So what kind of prospects does Goodra have?  Well… better than I assumed when I began the review, to be honest.  I am almost certain it doesn’t do enough to warrant the struggle of running it, but I think you might be able to make a functional deck out of it.  As mentioned in the review of its predecessor, Milotic XY: Flashfire 23/106) can provide needed Energy acceleration (though you might also want Double Colorless Energy as it can also be of use).  You’ll then need to try to reliably get Goodra out and powered up and then through use of either an Altaria (the Ability version referenced earlier) and/or Hypnotoxic Laser (probably with Virbank City Gym) to hit OHKO status for most targets.  Two Stage 1 Pokémon and a Stage 2 is incredibly resource intense so while you can try to run all the damage boosting tricks, odds are you’ll have to choose between Fight Song or Hypnotoxic Laser/Virbank.  The reward though is Goodra not having to worry about its back-up having its Abilities shut off except by Wobbuffet or possibly something more obscure that I’ve missed.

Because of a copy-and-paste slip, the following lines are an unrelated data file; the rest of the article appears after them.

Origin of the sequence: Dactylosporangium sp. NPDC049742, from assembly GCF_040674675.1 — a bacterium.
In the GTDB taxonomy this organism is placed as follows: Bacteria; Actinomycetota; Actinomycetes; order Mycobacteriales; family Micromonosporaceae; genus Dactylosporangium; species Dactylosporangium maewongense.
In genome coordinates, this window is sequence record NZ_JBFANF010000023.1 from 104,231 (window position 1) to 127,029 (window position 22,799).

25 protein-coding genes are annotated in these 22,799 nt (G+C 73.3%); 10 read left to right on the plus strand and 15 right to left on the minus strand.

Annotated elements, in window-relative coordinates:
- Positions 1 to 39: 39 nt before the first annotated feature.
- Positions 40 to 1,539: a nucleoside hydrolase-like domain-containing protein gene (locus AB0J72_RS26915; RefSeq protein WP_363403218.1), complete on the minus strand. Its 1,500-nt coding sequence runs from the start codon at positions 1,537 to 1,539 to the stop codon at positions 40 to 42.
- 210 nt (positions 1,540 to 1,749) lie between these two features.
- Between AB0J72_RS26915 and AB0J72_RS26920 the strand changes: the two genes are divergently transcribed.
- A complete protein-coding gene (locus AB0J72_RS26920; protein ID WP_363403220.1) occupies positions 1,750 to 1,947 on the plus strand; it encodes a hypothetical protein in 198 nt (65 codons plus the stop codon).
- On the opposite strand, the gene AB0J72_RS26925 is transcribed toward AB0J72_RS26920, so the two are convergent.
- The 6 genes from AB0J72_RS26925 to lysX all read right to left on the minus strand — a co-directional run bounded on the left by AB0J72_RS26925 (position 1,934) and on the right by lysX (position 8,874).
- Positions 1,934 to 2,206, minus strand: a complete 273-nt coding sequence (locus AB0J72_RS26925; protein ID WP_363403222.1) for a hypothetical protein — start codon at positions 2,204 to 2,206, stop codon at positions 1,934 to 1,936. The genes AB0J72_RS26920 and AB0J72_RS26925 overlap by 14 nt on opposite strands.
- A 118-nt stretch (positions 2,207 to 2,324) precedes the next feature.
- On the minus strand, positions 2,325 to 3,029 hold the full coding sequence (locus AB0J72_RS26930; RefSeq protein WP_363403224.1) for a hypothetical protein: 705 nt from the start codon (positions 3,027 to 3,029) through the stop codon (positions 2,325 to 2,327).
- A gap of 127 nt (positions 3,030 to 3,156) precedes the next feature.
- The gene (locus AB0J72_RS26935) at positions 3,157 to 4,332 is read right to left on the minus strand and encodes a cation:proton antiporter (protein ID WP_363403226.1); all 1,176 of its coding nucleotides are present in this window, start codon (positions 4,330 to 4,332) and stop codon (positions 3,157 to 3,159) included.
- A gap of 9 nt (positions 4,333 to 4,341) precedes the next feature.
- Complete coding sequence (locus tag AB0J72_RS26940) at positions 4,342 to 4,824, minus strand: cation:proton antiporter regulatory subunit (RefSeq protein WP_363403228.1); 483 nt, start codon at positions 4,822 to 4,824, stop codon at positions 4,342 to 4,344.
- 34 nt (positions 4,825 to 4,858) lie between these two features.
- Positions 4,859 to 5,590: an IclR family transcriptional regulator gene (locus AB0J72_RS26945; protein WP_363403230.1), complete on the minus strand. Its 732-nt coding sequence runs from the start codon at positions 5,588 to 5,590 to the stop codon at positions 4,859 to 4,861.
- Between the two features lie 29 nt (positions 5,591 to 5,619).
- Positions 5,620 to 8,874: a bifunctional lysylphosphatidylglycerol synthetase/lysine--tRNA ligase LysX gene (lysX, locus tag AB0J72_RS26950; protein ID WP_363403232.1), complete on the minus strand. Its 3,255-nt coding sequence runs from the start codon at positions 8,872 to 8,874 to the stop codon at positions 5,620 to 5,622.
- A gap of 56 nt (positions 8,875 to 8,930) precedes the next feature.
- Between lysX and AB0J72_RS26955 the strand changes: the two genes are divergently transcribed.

This complex set-up means the deck should be prone to misfiring (failing to remotely set-up with enough speed, if at all) and also means that you’re not actually pulling ahead in Prizes any time you use Energy Grace (the Ability on Milotic): that still costs a Prize after all.  If you then OHKO a Pokémon-EX, you’re good.  If you don’t, expect to fall behind.  This intense set-up also could be used with other cards, either accepting Abilities could be cut off and to be fair, if you max out Startling Megaphone you have good odds of restoring your Abilities and then going for a big hit often enough to still win, and you might find a suitable attacker that is not a Stage 2.  You probably could find something that doesn’t need Milotic either… possibly both.  That is only if you restrict yourself to making use of something less played; obviously plenty of less complicated decks, including proven ones that are likely far stronger you could stick with.  Still, it is nice to have the option. 

Ratings